Plans for a huge research campus creating thousands of high quality jobs on the former Sheffield City Airport are set to be approved.
Sheffield University wants to spend millions creating a second Advanced Manufacturing Research Centre, to help the city compete on a global level.
The project would create 1,500 construction jobs and a further 1,515 jobs when up and running, generating £59m-a-year for the city region’s economy, according to a Sheffield City Council report.
It is recommended for approval when it goes before the planning committee next week, despite partly being in Green Belt.
The proposal is for nine hi-tech buildings on a site beside the Parkway, now Sheffield Business Park. One would be a 150ft ‘landmark’ with a striking design overlooking the busy road. It also includes a £30m National Material Institute, a £20m Fast Make Centre of Excellence, where prototypes move to manufacture within months, and a £30m Energy2050 development to help make energy more affordable, secure and sustainable.
As well as research buildings, it would include residential training and conference centres, while 50-acres would be left free for private businesses set to be attracted by the development.
A report by officers states: ‘The proposal is considered to be inappropriate development in the green belt. However, the considerable economic benefits and the absence of viable alternative sites outweigh harm.”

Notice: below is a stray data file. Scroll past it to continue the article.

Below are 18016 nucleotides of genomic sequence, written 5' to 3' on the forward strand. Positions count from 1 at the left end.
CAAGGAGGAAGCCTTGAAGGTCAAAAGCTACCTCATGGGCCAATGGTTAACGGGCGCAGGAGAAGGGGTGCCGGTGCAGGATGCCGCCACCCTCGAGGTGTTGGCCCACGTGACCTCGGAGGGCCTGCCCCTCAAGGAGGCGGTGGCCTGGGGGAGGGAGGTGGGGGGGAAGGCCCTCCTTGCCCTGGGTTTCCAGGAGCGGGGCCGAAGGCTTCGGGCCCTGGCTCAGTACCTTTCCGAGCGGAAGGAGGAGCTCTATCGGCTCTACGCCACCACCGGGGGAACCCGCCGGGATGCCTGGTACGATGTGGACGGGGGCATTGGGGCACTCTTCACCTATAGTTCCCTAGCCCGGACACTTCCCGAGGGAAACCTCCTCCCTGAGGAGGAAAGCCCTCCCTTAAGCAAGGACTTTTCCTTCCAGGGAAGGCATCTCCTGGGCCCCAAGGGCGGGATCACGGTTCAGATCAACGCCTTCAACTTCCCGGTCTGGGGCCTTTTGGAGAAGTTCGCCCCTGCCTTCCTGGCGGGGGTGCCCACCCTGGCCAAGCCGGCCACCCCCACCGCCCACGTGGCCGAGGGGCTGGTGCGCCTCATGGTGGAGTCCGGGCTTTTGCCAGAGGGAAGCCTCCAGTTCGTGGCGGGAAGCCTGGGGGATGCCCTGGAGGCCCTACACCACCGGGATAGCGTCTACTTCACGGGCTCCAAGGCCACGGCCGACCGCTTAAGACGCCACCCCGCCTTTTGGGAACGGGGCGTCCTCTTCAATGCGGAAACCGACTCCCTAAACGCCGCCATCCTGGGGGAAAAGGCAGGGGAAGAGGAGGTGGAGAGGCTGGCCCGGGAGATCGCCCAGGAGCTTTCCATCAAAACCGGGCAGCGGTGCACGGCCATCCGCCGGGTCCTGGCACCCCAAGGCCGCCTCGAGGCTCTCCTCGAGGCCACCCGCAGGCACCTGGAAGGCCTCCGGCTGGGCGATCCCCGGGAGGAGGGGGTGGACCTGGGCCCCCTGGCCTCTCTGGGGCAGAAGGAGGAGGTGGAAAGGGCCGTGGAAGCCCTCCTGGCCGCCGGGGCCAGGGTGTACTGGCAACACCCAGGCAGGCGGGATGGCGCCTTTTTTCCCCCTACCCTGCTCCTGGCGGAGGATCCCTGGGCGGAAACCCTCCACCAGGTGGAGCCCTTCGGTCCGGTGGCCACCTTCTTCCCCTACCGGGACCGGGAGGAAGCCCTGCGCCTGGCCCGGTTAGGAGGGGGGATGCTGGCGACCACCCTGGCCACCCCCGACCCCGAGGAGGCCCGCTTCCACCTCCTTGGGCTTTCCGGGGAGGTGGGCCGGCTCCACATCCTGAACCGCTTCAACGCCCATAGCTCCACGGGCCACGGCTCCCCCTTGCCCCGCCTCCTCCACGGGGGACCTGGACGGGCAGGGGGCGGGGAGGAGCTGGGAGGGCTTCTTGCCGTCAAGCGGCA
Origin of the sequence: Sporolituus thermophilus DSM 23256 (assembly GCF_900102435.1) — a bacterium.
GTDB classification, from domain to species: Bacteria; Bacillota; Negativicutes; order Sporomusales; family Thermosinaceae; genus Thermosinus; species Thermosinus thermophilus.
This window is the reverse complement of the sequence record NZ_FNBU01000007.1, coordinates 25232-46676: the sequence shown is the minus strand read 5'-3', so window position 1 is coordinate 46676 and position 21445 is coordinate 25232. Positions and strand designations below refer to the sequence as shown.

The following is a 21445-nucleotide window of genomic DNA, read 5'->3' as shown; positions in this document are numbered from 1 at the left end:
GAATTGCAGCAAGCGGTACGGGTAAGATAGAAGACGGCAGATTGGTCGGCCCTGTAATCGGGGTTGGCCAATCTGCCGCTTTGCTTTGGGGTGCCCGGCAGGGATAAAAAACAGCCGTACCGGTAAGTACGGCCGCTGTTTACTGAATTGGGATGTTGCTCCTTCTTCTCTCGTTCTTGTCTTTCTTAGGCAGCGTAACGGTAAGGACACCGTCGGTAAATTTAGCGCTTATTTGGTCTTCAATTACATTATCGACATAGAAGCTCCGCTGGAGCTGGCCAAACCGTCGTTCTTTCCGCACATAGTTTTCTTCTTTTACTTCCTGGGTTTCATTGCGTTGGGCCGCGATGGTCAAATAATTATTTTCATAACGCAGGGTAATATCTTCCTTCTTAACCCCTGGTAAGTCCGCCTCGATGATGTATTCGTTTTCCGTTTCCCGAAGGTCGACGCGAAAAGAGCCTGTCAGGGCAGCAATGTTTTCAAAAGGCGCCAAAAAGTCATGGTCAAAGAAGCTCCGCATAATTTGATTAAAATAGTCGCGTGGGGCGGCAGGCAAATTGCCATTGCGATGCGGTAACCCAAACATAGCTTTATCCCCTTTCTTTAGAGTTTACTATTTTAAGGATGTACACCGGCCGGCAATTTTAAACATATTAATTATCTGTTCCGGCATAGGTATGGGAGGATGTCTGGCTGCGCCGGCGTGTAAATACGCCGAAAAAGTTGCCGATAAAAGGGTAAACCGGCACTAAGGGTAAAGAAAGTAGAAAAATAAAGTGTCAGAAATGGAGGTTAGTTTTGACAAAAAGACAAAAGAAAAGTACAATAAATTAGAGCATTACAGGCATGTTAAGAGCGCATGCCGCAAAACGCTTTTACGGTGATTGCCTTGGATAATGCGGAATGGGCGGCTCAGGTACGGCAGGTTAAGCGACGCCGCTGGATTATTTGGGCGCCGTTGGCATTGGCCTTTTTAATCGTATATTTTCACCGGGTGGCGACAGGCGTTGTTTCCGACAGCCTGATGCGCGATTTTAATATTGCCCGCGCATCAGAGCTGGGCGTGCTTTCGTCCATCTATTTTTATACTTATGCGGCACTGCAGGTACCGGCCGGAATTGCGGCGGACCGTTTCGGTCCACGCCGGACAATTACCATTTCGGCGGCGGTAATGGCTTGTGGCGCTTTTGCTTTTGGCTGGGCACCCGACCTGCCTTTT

Another university project already on the airport site is nearing completion, the £43m Factory2050.
The scheme mirrors the university’s original Advanced Manufacturing Research Centre on the Rotherham side of the Parkway, which has attracted more than 40 hi-tech companies, including Rolls-Royce which last year opened a £110m factory. Meanwhile, the AMRC Training Centre for apprentices, which opened last year, already has plans to double in size.
Both developments are set to become the nucleus of an Advanced Manufacturing Innovation District, Europe’s largest research-led cluster of businesses and science research facilities.
It is already having an impact on at the university, applications for engineering degrees are up 18 per cent the report states.
Graham Sadler, Sheffield Business Park managing director, said: “The proposals included in this application will support the growth of the Sheffield City Region economy by making a significant contribution to increasing its GVA and delivering the Growth Plan.
“The project is also at the centre of the emerging Advanced Manufacturing Innovation District, supported by public and private partners which together with other sites will put Sheffield on the global map for advanced manufacturing, R&D and business growth. This will help attract original equipment manufacturing companies and their supply chain to the region.
“This application should be fully supported by all in the interests local, regional and national growth.”